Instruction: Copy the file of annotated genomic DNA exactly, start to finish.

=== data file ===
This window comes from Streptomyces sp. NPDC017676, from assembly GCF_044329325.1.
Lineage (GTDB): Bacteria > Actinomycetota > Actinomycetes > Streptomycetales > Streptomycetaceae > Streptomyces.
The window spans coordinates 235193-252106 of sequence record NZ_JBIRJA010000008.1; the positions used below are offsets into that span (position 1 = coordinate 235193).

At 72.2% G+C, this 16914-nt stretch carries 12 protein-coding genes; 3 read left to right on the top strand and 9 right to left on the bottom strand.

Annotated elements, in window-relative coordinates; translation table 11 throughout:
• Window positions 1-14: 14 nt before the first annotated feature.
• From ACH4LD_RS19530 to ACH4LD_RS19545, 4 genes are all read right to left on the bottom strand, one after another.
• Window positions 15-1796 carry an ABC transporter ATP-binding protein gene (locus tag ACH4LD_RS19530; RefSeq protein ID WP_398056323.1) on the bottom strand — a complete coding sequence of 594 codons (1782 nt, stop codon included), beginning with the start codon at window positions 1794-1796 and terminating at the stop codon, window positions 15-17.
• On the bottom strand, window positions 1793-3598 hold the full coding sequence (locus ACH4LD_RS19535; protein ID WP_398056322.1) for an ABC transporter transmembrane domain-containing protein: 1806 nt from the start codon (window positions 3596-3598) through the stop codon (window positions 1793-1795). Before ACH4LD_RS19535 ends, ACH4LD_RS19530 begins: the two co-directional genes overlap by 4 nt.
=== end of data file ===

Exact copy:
This window comes from Streptomyces sp. NPDC017676, from assembly GCF_044329325.1.
Lineage (GTDB): Bacteria > Actinomycetota > Actinomycetes > Streptomycetales > Streptomycetaceae > Streptomyces.
The window spans coordinates 235193-252106 of sequence record NZ_JBIRJA010000008.1; the positions used below are offsets into that span (position 1 = coordinate 235193).

At 72.2% G+C, this 16914-nt stretch carries 12 protein-coding genes; 3 read left to right on the top strand and 9 right to left on the bottom strand.

Annotated elements, in window-relative coordinates; translation table 11 throughout:
• Window positions 1-14: 14 nt before the first annotated feature.
• From ACH4LD_RS19530 to ACH4LD_RS19545, 4 genes are all read right to left on the bottom strand, one after another.
• Window positions 15-1796 carry an ABC transporter ATP-binding protein gene (locus tag ACH4LD_RS19530; RefSeq protein ID WP_398056323.1) on the bottom strand — a complete coding sequence of 594 codons (1782 nt, stop codon included), beginning with the start codon at window positions 1794-1796 and terminating at the stop codon, window positions 15-17.
• On the bottom strand, window positions 1793-3598 hold the full coding sequence (locus ACH4LD_RS19535; protein ID WP_398056322.1) for an ABC transporter transmembrane domain-containing protein: 1806 nt from the start codon (window positions 3596-3598) through the stop codon (window positions 1793-1795). Before ACH4LD_RS19535 ends, ACH4LD_RS19530 begins: the two co-directional genes overlap by 4 nt.